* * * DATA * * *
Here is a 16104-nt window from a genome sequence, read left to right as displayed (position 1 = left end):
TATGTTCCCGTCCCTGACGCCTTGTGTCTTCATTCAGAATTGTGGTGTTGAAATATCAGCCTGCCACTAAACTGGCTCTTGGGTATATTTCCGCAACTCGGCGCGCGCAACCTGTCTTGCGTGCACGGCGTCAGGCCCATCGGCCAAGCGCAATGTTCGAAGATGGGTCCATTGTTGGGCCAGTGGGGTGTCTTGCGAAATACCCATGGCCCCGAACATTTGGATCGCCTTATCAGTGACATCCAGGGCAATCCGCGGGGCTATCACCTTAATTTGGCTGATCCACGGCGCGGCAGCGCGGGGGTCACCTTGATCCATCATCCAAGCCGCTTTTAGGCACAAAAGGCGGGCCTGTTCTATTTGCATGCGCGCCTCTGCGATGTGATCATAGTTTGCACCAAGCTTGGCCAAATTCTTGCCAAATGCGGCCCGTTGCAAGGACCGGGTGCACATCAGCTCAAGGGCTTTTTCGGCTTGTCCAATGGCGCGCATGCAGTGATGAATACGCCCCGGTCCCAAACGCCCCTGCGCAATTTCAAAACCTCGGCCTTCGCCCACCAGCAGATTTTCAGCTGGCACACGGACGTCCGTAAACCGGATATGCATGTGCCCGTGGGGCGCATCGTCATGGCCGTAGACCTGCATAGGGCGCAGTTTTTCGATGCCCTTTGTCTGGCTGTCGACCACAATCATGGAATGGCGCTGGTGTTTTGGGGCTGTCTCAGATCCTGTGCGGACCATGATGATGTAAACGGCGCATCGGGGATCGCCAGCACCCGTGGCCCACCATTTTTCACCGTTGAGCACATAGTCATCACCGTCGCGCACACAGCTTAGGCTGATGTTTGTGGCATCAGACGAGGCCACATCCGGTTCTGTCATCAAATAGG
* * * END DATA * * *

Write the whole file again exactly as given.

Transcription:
Here is a 16104-nt window from a genome sequence, read left to right as displayed (position 1 = left end):
TATGTTCCCGTCCCTGACGCCTTGTGTCTTCATTCAGAATTGTGGTGTTGAAATATCAGCCTGCCACTAAACTGGCTCTTGGGTATATTTCCGCAACTCGGCGCGCGCAACCTGTCTTGCGTGCACGGCGTCAGGCCCATCGGCCAAGCGCAATGTTCGAAGATGGGTCCATTGTTGGGCCAGTGGGGTGTCTTGCGAAATACCCATGGCCCCGAACATTTGGATCGCCTTATCAGTGACATCCAGGGCAATCCGCGGGGCTATCACCTTAATTTGGCTGATCCACGGCGCGGCAGCGCGGGGGTCACCTTGATCCATCATCCAAGCCGCTTTTAGGCACAAAAGGCGGGCCTGTTCTATTTGCATGCGCGCCTCTGCGATGTGATCATAGTTTGCACCAAGCTTGGCCAAATTCTTGCCAAATGCGGCCCGTTGCAAGGACCGGGTGCACATCAGCTCAAGGGCTTTTTCGGCTTGTCCAATGGCGCGCATGCAGTGATGAATACGCCCCGGTCCCAAACGCCCCTGCGCAATTTCAAAACCTCGGCCTTCGCCCACCAGCAGATTTTCAGCTGGCACACGGACGTCCGTAAACCGGATATGCATGTGCCCGTGGGGCGCATCGTCATGGCCGTAGACCTGCATAGGGCGCAGTTTTTCGATGCCCTTTGTCTGGCTGTCGACCACAATCATGGAATGGCGCTGGTGTTTTGGGGCTGTCTCAGATCCTGTGCGGACCATGATGATGTAAACGGCGCATCGGGGATCGCCAGCACCCGTGGCCCACCATTTTTCACCGTTGAGCACATAGTCATCACCGTCGCGCACACAGCTTAGGCTGATGTTTGTGGCATCAGACGAGGCCACATCCGGTTCTGTCATCAAATAGG